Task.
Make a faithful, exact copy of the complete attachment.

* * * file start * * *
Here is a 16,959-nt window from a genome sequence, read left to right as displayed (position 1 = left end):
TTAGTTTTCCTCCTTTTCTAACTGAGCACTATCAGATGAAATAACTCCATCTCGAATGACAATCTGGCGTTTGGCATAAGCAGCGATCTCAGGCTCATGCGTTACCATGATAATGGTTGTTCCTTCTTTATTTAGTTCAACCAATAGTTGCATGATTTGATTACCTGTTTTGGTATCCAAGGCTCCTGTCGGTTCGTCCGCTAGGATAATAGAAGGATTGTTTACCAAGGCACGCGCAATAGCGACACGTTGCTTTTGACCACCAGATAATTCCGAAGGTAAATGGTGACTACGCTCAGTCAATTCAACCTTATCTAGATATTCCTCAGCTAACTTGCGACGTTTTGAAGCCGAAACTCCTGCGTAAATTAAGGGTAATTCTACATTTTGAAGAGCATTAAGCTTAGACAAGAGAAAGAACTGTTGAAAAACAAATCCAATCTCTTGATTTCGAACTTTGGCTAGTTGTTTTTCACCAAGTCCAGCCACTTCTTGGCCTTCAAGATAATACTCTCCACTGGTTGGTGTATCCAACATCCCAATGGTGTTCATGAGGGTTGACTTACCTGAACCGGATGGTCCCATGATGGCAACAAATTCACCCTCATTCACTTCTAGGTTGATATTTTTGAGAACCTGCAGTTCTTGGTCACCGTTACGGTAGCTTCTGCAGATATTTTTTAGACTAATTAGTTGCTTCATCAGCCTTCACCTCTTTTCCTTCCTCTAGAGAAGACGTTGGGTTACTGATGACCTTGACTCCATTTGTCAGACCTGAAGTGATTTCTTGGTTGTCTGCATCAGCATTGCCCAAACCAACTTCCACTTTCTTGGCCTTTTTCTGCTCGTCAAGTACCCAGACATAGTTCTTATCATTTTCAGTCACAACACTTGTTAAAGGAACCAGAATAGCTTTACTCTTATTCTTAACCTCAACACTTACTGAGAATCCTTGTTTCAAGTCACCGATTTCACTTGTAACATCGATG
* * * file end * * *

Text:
Here is a 16,959-nt window from a genome sequence, read left to right as displayed (position 1 = left end):
TTAGTTTTCCTCCTTTTCTAACTGAGCACTATCAGATGAAATAACTCCATCTCGAATGACAATCTGGCGTTTGGCATAAGCAGCGATCTCAGGCTCATGCGTTACCATGATAATGGTTGTTCCTTCTTTATTTAGTTCAACCAATAGTTGCATGATTTGATTACCTGTTTTGGTATCCAAGGCTCCTGTCGGTTCGTCCGCTAGGATAATAGAAGGATTGTTTACCAAGGCACGCGCAATAGCGACACGTTGCTTTTGACCACCAGATAATTCCGAAGGTAAATGGTGACTACGCTCAGTCAATTCAACCTTATCTAGATATTCCTCAGCTAACTTGCGACGTTTTGAAGCCGAAACTCCTGCGTAAATTAAGGGTAATTCTACATTTTGAAGAGCATTAAGCTTAGACAAGAGAAAGAACTGTTGAAAAACAAATCCAATCTCTTGATTTCGAACTTTGGCTAGTTGTTTTTCACCAAGTCCAGCCACTTCTTGGCCTTCAAGATAATACTCTCCACTGGTTGGTGTATCCAACATCCCAATGGTGTTCATGAGGGTTGACTTACCTGAACCGGATGGTCCCATGATGGCAACAAATTCACCCTCATTCACTTCTAGGTTGATATTTTTGAGAACCTGCAGTTCTTGGTCACCGTTACGGTAGCTTCTGCAGATATTTTTTAGACTAATTAGTTGCTTCATCAGCCTTCACCTCTTTTCCTTCCTCTAGAGAAGACGTTGGGTTACTGATGACCTTGACTCCATTTGTCAGACCTGAAGTGATTTCTTGGTTGTCTGCATCAGCATTGCCCAAACCAACTTCCACTTTCTTGGCCTTTTTCTGCTCGTCAAGTACCCAGACATAGTTCTTATCATTTTCAGTCACAACACTTGTTAAAGGAACCAGAATAGCTTTACTCTTATTCTTAACCTCAACACTTACTGAGAATCCTTGTTTCAAGTCACCGATTTCACTTGTAACATCGATG